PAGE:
by Vicky Uhland
You know probiotics have moved from the digestive stream to the mainstream when they become the subject of a "Saturday Night Live" parody.
In an April skit on the late-night TV show, Kristen Wiig's impersonation of Jamie Lee Curtis, spokeswoman for Activia, Dannon's probiotic-spiked yogurt, tells viewers she's thrilled to "eat this yogurt that makes you crap." And she's not alone. Constipated consumers are downing so many probiotic products that the global market for bacteria-boosted foods is expected to reach $17 billion in 2013, up from $13.8 billion this year, according to Wellesley, Mass. –based BCC Research.
Once limited to dairy products like kefir and fermented foods like miso and sauerkraut, probiotics are popping up in everything from juice to cereal. In 2007, Nutraingredients reported New York-based research firm Datamonitor tracked a total of 523 new probiotic food and beverage SKUs, up from 153 in 2003. Consumers are increasingly understanding that probiotics do more than just help them poop—studies show that these beneficial bacteria that camp out in our guts can also reduce the risk of colorectal cancer, improve immunity, fight inflammation, treat urinary- and genital-tract infections, and tackle bowel diseases such as colitis. In fact, the Port Washington, New York-based NPD Group research firm lists probiotics among the top five ingredients Americans want to add to their diets, along with whole grains, fiber, omega-3s and antioxidants.
But with so many food manufacturers pushing probiotics, it can be difficult to determine whether a product is excremental—in a good way or a bad way. According to a 2006 American Academy of Microbiology report, "At present the quality of probiotics available to consumers in food products around the world is unreliable." Here's a guide to some of the key components to watch for in the new crop of probiotic foods.
Not just dairy anymore
Probiotics by definition are live organisms, and keeping them that way can be a challenge for food and beverage manufacturers. First of all, they have to survive the perilous journey through the digestive tract, past the gatekeeper stomach acids, before they can find a home in the gut, warding off unfriendly intruders. Dairy products provide a coating that can protect probiotics. But scientists are increasingly discovering probiotic strains that are tough enough to make their way through the intestinal tract on their own.
"There are over 500 strains of probiotics found in the human gut, so there's a lot of evolving science here. Clearly, there are a lot of unknown cultures [of probiotics] that can provide health benefits for the host," says Rob Hurlbut, CEO of San Francisco-based Attune Foods, which makes Chocolate Probiotic Wellness Bars and Granola Probiotic Wellness Bars.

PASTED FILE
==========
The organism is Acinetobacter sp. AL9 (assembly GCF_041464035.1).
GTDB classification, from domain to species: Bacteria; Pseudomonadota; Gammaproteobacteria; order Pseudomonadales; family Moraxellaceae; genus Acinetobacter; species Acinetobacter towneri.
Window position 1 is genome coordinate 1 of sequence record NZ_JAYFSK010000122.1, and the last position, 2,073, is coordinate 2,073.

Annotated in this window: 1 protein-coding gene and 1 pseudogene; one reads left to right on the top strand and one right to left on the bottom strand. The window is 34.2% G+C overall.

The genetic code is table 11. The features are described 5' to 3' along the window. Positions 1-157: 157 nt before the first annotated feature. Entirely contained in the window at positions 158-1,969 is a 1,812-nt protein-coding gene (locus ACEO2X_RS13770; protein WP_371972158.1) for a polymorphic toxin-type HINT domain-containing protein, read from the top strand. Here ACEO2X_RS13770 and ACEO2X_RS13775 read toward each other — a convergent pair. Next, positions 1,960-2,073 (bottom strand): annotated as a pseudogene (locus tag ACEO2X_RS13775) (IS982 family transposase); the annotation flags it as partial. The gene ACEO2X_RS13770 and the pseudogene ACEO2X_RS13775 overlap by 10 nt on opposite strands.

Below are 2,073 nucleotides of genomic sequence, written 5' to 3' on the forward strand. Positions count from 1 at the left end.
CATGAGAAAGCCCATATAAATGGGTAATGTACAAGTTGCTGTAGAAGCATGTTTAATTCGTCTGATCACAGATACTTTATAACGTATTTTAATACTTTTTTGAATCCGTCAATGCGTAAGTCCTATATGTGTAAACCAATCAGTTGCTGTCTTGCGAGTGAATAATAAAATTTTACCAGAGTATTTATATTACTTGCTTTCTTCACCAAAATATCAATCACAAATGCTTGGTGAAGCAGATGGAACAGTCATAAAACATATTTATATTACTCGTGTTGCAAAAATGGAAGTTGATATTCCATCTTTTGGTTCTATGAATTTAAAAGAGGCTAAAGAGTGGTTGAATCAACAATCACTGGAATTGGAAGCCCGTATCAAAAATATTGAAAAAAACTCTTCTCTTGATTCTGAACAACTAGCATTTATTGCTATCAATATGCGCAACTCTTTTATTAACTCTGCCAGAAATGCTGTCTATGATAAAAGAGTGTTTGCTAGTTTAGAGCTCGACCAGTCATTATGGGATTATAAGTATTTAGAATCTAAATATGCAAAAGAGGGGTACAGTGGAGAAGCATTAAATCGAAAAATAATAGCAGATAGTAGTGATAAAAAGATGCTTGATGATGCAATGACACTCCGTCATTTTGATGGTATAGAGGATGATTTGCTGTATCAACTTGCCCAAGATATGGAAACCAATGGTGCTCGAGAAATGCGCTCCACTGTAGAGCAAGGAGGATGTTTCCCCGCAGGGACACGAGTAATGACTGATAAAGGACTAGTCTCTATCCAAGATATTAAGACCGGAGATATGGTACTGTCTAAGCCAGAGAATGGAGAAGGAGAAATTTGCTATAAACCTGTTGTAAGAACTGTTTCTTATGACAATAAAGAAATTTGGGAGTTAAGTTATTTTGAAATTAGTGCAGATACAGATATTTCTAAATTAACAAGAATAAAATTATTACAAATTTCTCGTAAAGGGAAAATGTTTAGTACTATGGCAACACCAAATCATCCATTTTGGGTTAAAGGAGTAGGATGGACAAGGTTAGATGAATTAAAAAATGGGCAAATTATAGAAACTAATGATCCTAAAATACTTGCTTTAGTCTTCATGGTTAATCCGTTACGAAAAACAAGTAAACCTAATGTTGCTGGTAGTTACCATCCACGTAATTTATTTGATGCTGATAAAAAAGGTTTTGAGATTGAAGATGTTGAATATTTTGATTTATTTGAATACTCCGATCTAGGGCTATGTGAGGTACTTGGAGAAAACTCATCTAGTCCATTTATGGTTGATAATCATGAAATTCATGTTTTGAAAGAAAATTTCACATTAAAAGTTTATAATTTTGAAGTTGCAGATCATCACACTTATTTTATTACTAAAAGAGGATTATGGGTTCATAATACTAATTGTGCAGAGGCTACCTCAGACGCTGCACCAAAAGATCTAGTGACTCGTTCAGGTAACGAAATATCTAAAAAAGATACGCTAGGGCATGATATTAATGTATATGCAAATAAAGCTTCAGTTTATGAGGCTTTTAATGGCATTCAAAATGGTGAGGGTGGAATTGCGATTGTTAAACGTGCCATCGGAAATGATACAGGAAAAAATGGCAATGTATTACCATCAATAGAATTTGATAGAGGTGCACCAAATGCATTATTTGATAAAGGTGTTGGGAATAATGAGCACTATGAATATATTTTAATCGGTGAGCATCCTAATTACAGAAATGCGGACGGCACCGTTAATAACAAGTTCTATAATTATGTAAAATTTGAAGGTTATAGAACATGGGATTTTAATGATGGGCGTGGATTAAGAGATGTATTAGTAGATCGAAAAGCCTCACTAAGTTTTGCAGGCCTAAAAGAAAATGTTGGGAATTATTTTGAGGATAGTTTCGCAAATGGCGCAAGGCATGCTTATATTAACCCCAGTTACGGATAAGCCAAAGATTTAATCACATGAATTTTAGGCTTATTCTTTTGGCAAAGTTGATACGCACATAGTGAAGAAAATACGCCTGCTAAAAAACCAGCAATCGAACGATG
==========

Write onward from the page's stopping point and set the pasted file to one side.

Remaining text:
Hurlbut says other primary factors that affect probiotics' survival are temperature and water activity. Ideally, you want a dry, refrigerated product, but having just one or the other will work, he says. "Yogurt has high water content but the refrigeration helps keep the probiotics alive until the consumer gets them." Attune's bars are made to be refrigerated but can survive a couple weeks on a shelf without losing their probiotic boost, Hurlbut says. The fat in the chocolate and the yogurt-like coating on the granola bars limits the probiotic-killing water content in the bars, he says.
GoodBelly, a new probiotic fruit drink developed by Steve Demos, founder of Silk and other WhiteWave soy foods, relies on refrigeration to keep its probiotics alive. Although most probiotic strains are acid-tolerant, "the key is to have a robust strain that has proven survivability," says Armin Salmen, vice president of research and development for Boulder, Colo.-based NextFoods, manufacturer of GoodBelly.
GoodBelly's Lactobacillus plantarum 299v and Bifodobacterium lactis probiotics have been shown in studies to not only survive the stomach's acids, but also the acids in fruit juice. Still, Salmen points out, refrigeration prolongs the shelf life of most probiotics. "In general, lower temperatures are better," he says.
So how do shelf-stable probiotic products like Kashi Vive cereal stay effective? Spokespeople for Kashi, which is owned by Kellogg Co., wouldn't say, claiming that information is proprietary. Salmen says the cereal and other shelf-stable products could contain freeze-dried probiotics that don't have to be refrigerated to be beneficial. Eventually, consumers might be able to buy "a little bag of probiotics that you can pour on a product," he says. "But the effectiveness of something like that remains to be seen."
Vicky Uhland is a Lafayette, Colo.-based freelance writer.
Natural Foods Merchandiser volume XXVIII/number 9/p. 24,28